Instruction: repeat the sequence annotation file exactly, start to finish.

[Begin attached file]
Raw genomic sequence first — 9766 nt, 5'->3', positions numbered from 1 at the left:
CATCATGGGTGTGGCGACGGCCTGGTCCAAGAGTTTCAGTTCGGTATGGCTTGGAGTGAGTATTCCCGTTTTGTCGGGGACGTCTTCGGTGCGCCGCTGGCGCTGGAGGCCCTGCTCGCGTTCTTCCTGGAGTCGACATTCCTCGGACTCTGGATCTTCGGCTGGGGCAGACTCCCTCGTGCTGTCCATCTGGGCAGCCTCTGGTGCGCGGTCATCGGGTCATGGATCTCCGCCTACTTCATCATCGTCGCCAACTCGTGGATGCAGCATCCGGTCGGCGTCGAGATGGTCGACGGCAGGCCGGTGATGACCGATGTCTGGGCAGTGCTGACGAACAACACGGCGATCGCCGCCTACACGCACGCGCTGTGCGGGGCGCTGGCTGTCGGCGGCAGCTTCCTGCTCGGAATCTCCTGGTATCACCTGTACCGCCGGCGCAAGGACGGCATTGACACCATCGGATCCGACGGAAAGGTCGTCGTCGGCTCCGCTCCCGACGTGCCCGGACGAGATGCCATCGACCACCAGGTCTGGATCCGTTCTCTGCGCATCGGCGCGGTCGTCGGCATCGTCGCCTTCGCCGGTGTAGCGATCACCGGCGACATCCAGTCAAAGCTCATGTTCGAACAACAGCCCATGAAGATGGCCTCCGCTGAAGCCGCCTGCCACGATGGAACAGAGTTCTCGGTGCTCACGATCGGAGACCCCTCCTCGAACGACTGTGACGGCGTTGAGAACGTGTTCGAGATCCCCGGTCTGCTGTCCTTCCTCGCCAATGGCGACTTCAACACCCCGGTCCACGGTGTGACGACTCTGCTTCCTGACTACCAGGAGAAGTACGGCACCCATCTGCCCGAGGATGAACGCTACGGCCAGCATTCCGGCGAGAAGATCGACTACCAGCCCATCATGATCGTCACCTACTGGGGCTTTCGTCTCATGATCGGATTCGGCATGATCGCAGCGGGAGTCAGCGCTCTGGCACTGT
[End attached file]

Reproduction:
Raw genomic sequence first — 9766 nt, 5'->3', positions numbered from 1 at the left:
CATCATGGGTGTGGCGACGGCCTGGTCCAAGAGTTTCAGTTCGGTATGGCTTGGAGTGAGTATTCCCGTTTTGTCGGGGACGTCTTCGGTGCGCCGCTGGCGCTGGAGGCCCTGCTCGCGTTCTTCCTGGAGTCGACATTCCTCGGACTCTGGATCTTCGGCTGGGGCAGACTCCCTCGTGCTGTCCATCTGGGCAGCCTCTGGTGCGCGGTCATCGGGTCATGGATCTCCGCCTACTTCATCATCGTCGCCAACTCGTGGATGCAGCATCCGGTCGGCGTCGAGATGGTCGACGGCAGGCCGGTGATGACCGATGTCTGGGCAGTGCTGACGAACAACACGGCGATCGCCGCCTACACGCACGCGCTGTGCGGGGCGCTGGCTGTCGGCGGCAGCTTCCTGCTCGGAATCTCCTGGTATCACCTGTACCGCCGGCGCAAGGACGGCATTGACACCATCGGATCCGACGGAAAGGTCGTCGTCGGCTCCGCTCCCGACGTGCCCGGACGAGATGCCATCGACCACCAGGTCTGGATCCGTTCTCTGCGCATCGGCGCGGTCGTCGGCATCGTCGCCTTCGCCGGTGTAGCGATCACCGGCGACATCCAGTCAAAGCTCATGTTCGAACAACAGCCCATGAAGATGGCCTCCGCTGAAGCCGCCTGCCACGATGGAACAGAGTTCTCGGTGCTCACGATCGGAGACCCCTCCTCGAACGACTGTGACGGCGTTGAGAACGTGTTCGAGATCCCCGGTCTGCTGTCCTTCCTCGCCAATGGCGACTTCAACACCCCGGTCCACGGTGTGACGACTCTGCTTCCTGACTACCAGGAGAAGTACGGCACCCATCTGCCCGAGGATGAACGCTACGGCCAGCATTCCGGCGAGAAGATCGACTACCAGCCCATCATGATCGTCACCTACTGGGGCTTTCGTCTCATGATCGGATTCGGCATGATCGCAGCGGGAGTCAGCGCTCTGGCACTGT